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A Gentle Introduction to the Mathematics Subject Classification Scheme


Here is an introductory guide to the Mathematics Subject Classification (MSC) scheme generally used to classify newly-released mathematics resources. This page is intended for a person with approximately the training of an undergraduate mathematics student; links from here lead to pages at the Mathematical Atlas website which assume somewhat greater familiarity with the sub-disciplines.

You might prefer to take a tour of the mathematical landscape, which parallels the information below at a more leisurely pace.

The major divisions of the MSC hardly provide an equal division of the current mathematics spectrum. Of course what really would be an "equal division" is open to interpretation. The welcome page for this site shows an image of the areas of mathematics which shows the relative numbers of recent papers in each area (arranged so as to illustrate the affinities among related areas).

The MSC does not include classifications for elementary material. Since there are some materials at this site which border on the elementary (e.g. plane geometry and elementary calculus), we have made the best fit possible, but this implies a slight extension of the MSC system. There are also topics within research mathematics which do not fit so neatly into the MSC. We have collected a few pages of information on such non-MSC topics on a separate page.


What is mathematics, anyway?

Any attempt to distinguish the parts of mathematics must begin with a decision about what constitutes mathematics in the first place! We try to keep the broad definition here, that mathematics includes all the related areas which touch on quantitative, geometric, and logical themes. This includes Statistics, Computer Science, Logic, Applied Mathematics, and other fields which are frequently considered distinct from mathematics. We draw the line only at experimental sciences, philosophy, and computer applications. Personal perspectives vary widely, of course! Probably the only absolute definition of mathematics: that which mathematicians do.

Contrary to common perception, mathematics does not consist of "crunching numbers" or "solving equations". As we shall see there are branches of mathematics concerned with setting up equations, or analyzing their solutions, and there are parts of mathematics devoted to creating methods for doing computations. But there are also parts of mathematics which have nothing at all to do with numbers and equations.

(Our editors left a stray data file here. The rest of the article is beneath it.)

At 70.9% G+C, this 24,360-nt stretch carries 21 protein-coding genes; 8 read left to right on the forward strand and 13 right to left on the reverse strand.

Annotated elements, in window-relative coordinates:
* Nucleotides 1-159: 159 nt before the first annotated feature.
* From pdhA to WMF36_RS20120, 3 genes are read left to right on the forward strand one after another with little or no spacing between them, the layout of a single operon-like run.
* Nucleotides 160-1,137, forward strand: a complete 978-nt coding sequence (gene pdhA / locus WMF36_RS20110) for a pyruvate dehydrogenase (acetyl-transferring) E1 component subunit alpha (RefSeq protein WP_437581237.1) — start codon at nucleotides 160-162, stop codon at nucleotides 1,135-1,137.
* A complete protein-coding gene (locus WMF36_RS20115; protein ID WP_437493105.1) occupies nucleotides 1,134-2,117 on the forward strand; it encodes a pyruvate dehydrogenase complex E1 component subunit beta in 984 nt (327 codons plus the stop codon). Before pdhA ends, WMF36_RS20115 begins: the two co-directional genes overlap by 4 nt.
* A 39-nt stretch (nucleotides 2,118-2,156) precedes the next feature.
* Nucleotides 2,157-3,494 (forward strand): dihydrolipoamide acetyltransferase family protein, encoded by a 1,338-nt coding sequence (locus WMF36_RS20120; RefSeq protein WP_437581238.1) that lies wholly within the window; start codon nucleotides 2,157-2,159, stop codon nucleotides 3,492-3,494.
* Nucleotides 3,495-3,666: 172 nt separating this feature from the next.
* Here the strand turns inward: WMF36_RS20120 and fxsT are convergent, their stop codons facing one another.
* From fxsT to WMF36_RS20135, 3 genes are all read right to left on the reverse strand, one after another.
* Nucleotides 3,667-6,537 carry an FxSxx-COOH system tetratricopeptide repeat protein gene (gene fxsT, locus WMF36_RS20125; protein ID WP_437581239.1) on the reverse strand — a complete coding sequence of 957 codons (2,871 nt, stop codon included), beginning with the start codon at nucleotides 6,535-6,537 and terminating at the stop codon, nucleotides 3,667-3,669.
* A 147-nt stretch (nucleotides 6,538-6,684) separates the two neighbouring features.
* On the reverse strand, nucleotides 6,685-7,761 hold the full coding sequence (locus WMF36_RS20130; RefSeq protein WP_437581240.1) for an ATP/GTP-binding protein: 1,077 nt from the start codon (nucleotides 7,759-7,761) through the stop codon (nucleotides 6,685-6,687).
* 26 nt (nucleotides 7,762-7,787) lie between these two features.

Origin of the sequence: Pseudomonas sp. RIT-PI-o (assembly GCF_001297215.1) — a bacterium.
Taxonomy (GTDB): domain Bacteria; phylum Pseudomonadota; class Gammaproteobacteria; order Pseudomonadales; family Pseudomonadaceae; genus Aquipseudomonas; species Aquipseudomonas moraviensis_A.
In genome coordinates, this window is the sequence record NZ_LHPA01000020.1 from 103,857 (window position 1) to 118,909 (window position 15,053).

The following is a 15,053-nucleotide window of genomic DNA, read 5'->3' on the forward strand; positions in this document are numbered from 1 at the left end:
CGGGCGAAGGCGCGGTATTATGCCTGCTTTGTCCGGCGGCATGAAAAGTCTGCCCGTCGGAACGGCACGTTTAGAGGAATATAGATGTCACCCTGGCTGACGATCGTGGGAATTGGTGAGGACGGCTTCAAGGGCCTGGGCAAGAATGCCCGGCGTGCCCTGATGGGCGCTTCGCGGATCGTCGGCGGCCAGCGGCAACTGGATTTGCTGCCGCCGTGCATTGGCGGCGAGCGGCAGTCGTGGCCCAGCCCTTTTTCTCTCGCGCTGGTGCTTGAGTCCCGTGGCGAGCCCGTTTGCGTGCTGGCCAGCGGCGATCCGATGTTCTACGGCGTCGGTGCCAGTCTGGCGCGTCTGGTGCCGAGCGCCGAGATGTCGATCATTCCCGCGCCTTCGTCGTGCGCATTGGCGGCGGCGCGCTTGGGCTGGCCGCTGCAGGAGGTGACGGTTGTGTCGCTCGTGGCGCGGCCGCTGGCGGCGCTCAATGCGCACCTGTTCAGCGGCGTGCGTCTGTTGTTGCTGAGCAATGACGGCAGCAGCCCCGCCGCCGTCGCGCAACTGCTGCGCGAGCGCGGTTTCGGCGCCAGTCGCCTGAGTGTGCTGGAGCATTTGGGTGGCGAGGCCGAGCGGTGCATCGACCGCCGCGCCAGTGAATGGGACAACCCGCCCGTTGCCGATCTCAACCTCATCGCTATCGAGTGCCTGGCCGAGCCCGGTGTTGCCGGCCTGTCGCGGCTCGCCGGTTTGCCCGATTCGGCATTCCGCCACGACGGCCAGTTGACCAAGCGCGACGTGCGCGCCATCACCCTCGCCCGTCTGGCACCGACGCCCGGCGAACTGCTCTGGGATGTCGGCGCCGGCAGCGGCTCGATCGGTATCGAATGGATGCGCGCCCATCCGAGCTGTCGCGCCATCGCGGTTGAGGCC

How many parts of mathematics -- Two? Eight? Sixty-three?

One way to divide the mathematics literature is to decide which books and articles are designed to reveal the structure of mathematics itself, and which are intended to apply mathematics to closely allied areas.

The first group divides roughly into just a few broad overlapping areas:

Of course, the division of the subject areas into these broad headings is a little fuzzy: combinatorics is only weakly associated to the rest of "algebra"; algebraic groups are arguably a part of analysis or topology instead of algebra, differential geometry is in practice closer to analysis than geometry, and so on.

The second broad part of the mathematics literature includes those areas which could be considered either independent disciplines or central parts of mathematics, as well as those areas which clearly use mathematics but are interested in non-mathematical ideas too. It is important to note that the MSC, as well as the collection of files at this site, covers only the mathematical aspects of these subjects; we provide only cursory links to observational and experimental data, mathematically routine applications, computer paradigms, and so on.

The division between mathematics and its applications is of course vague. In the Math Reviews database, for example, papers in these areas are perhaps over-represented in terms of the number included, yet under-represented in the number carefully reviewed.

Finally note that every branch of mathematics has its own history, collections of important works -- reference, research, biographical, or expository -- and in many cases a suite of important algorithms. The classification allows these topics to be included within each major heading at a secondary level, although there is always some material which cannot otherwise be classified.